In this article, we discuss how to clean the inside of your motorcycle’s exhaust pipes.
First, we’ll figure out if you even need to clean the inside of your exhausts at all. Then, we will lay out some of the most effective cleaning methods . Remember that the inside of your motorcycle’s exhaust isn’t technically meant to be cleaned, so proceed with caution.
Another thing to remember is that no matter how well you clean the inside of an exhaust, it will inevitably get dirty again. That’s just how exhausts work!
There are quite a few reasons why cleaning the inside of an exhaust makes sense. Let’s go over some of the most common ones and how to address them.
Keep reading for tips on cleaning the inside of your motorcycle’s exhaust.
Why clean the inside of an exhaust
There are a couple of different reasons you may want to clean the inside of your motorcycle’s exhaust.
1. Excess carbon build-up
If your bike has a lot of miles on the odometer, the excess carbon build-up inside the exhaust may be robbing the motorcycle of performance. This is only a problem for some older models and shouldn’t concern the rider on a late model bike.
2. Dead animals inside the exhaust
Storing your bike could make it a hotspot (literally) for mice, rats, small birds, and insects. These pests like to snuggle up in enclosed spaces such as motorcycle exhausts for warmth. Come Spring, you might have to deal with a nest or some tenants that have passed away inside the exhaust.
3. Like us, you’re a neat freak
Just imagine: You get done painstakingly cleaning and detailing your bike. Every surface is polished and protected. All the road grime has been cleared away—time to show it off at the next bike meet. And then you see it: the dirty, grimy inside of the exhaust. It looks out of place on such a clean bike and attracts some weird looks.
If that sounds like your motorcycle’s exhaust, you need to clean it out on the double!
Methods for cleaning the inside of a motorcycle exhaust
Here are a couple of methods for cleaning out the inside of your exhaust.
1. Round brush
This method works quite well for dislodging larger dirt deposits inside the motorcycle’s exhaust. It will only really work as far as you can insert the brush, which is a couple of inches past the tip on most modern motorcycles.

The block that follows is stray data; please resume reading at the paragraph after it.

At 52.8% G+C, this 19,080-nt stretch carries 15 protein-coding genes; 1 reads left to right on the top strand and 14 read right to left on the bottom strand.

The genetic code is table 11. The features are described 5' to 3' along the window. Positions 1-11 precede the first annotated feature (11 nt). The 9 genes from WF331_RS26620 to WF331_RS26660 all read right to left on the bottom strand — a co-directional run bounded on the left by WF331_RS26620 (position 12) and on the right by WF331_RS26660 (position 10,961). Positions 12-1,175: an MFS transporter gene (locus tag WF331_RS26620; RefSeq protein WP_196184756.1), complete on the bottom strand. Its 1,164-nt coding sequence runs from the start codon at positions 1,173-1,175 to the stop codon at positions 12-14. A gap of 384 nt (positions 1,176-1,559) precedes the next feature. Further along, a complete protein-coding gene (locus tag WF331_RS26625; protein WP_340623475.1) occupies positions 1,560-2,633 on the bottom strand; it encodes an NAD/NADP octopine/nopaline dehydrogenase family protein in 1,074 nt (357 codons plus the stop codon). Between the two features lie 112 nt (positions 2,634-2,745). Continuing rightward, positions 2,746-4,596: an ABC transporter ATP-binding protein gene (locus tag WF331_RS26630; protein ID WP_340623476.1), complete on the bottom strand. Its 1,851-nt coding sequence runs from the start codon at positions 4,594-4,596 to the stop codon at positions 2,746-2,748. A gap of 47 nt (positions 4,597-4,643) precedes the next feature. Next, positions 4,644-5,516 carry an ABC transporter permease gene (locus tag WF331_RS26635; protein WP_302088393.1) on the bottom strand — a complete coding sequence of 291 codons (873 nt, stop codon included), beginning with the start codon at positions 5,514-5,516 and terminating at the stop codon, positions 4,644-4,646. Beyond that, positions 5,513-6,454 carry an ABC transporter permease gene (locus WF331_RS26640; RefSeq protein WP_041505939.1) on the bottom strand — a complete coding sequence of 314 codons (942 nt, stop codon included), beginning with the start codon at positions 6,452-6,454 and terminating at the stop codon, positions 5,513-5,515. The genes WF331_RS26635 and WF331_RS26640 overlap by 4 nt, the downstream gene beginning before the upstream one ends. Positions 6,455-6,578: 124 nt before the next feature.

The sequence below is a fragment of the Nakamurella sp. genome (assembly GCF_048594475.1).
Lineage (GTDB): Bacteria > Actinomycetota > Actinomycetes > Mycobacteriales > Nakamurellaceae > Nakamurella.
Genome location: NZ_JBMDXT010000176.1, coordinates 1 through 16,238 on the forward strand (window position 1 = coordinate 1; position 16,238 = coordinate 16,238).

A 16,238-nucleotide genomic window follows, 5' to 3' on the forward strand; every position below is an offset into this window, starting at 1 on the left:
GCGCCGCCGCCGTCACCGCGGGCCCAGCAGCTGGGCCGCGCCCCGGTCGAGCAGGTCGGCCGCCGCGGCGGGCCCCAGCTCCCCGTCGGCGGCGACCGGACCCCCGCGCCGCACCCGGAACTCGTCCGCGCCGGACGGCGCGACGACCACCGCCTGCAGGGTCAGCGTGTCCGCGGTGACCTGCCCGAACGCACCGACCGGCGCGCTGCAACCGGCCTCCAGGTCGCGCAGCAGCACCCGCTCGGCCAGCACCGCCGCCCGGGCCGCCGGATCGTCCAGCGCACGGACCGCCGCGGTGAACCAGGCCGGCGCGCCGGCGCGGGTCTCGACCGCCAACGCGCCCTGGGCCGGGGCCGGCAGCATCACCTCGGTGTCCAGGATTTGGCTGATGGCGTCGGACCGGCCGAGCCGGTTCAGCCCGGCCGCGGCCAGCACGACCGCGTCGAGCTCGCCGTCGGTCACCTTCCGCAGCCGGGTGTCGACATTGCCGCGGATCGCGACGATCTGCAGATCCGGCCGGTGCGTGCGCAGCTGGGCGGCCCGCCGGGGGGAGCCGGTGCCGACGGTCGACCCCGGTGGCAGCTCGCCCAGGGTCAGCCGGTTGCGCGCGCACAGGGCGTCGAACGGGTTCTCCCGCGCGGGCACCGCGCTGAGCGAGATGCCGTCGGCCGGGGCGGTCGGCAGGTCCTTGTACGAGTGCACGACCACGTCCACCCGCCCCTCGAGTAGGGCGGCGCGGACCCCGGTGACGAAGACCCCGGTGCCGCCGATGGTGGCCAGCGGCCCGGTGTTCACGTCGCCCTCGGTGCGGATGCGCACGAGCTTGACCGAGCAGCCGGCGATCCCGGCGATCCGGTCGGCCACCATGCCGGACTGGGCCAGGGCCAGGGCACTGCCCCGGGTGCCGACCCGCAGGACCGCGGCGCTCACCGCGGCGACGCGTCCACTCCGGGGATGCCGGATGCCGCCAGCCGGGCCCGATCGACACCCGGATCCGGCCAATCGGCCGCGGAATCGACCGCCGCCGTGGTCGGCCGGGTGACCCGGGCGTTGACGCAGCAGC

Grab a round brush (a small toilet brush works well) and insert it into the pipe. Rotate the brush inside the pipe while slowly retracting it. This should dislodge any large deposits and clear them away.
You can also use a wire brush or similar implement to deal with contaminants that are really stuck on there.
2. Oven cleaner
If you notice some stubborn contaminants inside the exhaust, spray it down with oven cleaner. Leave the oven cleaner for a few minutes and clear it away with a round brush or a rag. We recommend doing this when the exhaust is slightly warm to allow the oven cleaner to work better. Be careful not to get burned! And if you do, here’s a quick guide on treating motorcycle exhaust burns.
3. Take apart the exhaust
Moving on to the hardest method, the nuclear option, if you will, we have a full exhaust removal. This method is for when you notice some blockage in the actual exhaust. It could be the aforementioned rodents, some large stones kicked up by the tires, or maybe someone has decided to play a practical joke on you.
Take off the muffler and inspect it closely. Shake it and listen for any rattling that shouldn’t be there. If you notice any funky smells or odors, it could be due to decaying pests. You may even have to separate the muffler altogether and clean it using oven cleaner or something similar.
Those are just a couple of ways to clean the inside of a motorcycle exhaust. Below, we address some FAQs and common misconceptions about cleaning the inside of a motorcycle exhaust.
Should I use water to clean the inside of my exhaust?
We would like to warn you against this. Water and exhausts don’t mix well, and the inside of an exhaust is meant never to be exposed to water at all. It is especially concerning if you get water so far down the pipe that it goes into the engine! Then you’ve got a real problem on your hands.
Is the carbon build-up inside the exhaust bad for my bike?
It depends. Generally speaking, there isn’t enough carbon build-up to adversely affect the engine or its performance. In fact, that carbon build-up is responsible for the unique sound of your motorcycle. For most bikes, you don’t get nearly enough carbon build-up for it to make a noticeable difference in performance or sound.
That said, some older bikes might have too many deposits inside the exhaust that need to be cleared away. But again, in most cases, it’s just the soot at the very tip of the exhaust that needs to be cleared away for aesthetic purposes.
Is cleaning the inside of an exhaust necessary?
Realistically speaking, no. Unless you have some large obstruction such as mud or dead animals inside the exhaust, you don’t actually need to clean deep inside the exhaust.
Do people think I am weird for wanting to clean the inside of a motorcycle exhaust?